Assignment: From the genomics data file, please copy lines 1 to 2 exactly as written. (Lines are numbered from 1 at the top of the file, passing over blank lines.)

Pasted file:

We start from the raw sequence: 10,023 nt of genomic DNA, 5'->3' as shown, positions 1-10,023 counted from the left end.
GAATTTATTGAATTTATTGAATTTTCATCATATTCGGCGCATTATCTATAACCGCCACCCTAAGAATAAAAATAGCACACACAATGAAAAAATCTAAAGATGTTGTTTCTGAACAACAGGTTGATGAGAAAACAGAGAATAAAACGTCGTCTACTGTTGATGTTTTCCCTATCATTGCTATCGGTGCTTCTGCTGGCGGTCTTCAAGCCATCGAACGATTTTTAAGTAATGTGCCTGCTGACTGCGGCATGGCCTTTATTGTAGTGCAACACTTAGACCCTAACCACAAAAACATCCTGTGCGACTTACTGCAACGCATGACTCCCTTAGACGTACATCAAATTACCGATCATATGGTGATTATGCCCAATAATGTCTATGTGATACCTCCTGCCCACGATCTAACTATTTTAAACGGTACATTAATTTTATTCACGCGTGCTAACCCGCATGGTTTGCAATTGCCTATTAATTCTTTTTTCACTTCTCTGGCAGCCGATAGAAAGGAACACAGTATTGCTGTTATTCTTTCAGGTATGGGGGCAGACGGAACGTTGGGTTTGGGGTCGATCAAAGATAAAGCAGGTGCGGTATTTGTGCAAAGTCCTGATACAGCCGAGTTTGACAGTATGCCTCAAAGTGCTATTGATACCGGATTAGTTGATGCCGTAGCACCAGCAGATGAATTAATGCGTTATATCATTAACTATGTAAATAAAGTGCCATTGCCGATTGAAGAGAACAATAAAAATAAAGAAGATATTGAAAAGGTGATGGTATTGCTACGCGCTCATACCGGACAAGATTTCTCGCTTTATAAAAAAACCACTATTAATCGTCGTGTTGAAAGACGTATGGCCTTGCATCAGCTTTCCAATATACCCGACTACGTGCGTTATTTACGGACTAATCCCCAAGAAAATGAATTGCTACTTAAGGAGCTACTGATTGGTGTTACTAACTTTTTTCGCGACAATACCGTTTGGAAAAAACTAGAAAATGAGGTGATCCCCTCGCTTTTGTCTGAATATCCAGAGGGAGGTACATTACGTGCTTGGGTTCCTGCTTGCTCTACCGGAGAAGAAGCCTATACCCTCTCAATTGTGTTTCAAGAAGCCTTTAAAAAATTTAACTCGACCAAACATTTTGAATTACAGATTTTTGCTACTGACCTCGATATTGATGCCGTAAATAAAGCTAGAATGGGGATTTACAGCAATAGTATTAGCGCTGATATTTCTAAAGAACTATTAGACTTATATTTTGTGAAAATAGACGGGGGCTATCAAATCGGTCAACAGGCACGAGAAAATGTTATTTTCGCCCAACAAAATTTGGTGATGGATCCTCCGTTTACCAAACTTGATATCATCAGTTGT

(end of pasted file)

We start from the raw sequence: 10,023 nt of genomic DNA, 5'->3' as shown, positions 1-10,023 counted from the left end.
GAATTTATTGAATTTATTGAATTTTCATCATATTCGGCGCATTATCTATAACCGCCACCCTAAGAATAAAAATAGCACACACAATGAAAAAATCTAAAGATGTTGTTTCTGAACAACAGGTTGATGAGAAAACAGAGAATAAAACGTCGTCTACTGTTGATGTTTTCCCTATCATTGCTATCGGTGCTTCTGCTGGCGGTCTTCAAGCCATCGAACGATTTTTAAGTAATGTGCCTGCTGACTGCGGCATGGCCTTTATTGTAGTGCAACACTTAGACCCTAACCACAAAAACATCCTGTGCGACTTACTGCAACGCATGACTCCCTTAGACGTACATCAAATTACCGATCATATGGTGATTATGCCCAATAATGTCTATGTGATACCTCCTGCCCACGATCTAACTATTTTAAACGGTACATTAATTTTATTCACGCGTGCTAACCCGCATGGTTTGCAATTGCCTATTAATTCTTTTTTCACTTCTCTGGCAGCCGATAGAAAGGAACACAGTATTGCTGTTATTCTTTCAGGTATGGGGGCAGACGGAACGTTGGGTTTGGGGTCGATCAAAGATAAAGCAGGTGCGGTATTTGTGCAAAGTCCTGATACAGCCGAGTTTGACAGTATGCCTCAAAGTGCTATTGATACCGGATTAGTTGATGCCGTAGCACCAGCAGATGAATTAATGCGTTATATCATTAACTATGTAAATAAAGTGCCATTGCCGATTGAAGAGAACAATAAAAATAAAGAAGATATTGAAAAGGTGATGGTATTGCTACGCGCTCATACCGGACAAGATTTCTCGCTTTATAAAAAAACCACTATTAATCGTCGTGTTGAAAGACGTATGGCCTTGCATCAGCTTTCCAATATACCCGACTACGTGCGTTATTTACGGACTAATCCCCAAGAAAATGAATTGCTACTTAAGGAGCTACTGATTGGTGTTACTAACTTTTTTCGCGACAATACCGTTTGGAAAAAACTAGAAAATGAGGTGATCCCCTCGCTTTTGTCTGAATATCCAGAGGGAGGTACATTACGTGCTTGGGTTCCTGCTTGCTCTACCGGAGAAGAAGCCTATACCCTCTCAATTGTGTTTCAAGAAGCCTTTAAAAAATTTAACTCGACCAAACATTTTGAATTACAGATTTTTGCTACTGACCTCGATATTGATGCCGTAAATAAAGCTAGAATGGGGATTTACAGCAATAGTATTAGCGCTGATATTTCTAAAGAACTATTAGACTTATATTTTGTGAAAATAGACGGGGGCTATCAAATCGGTCAACAGGCACGAGAAAATGTTATTTTCGCCCAACAAAATTTGGTGATGGATCCTCCGTTTACCAAACTTGATATCATCAGTTGT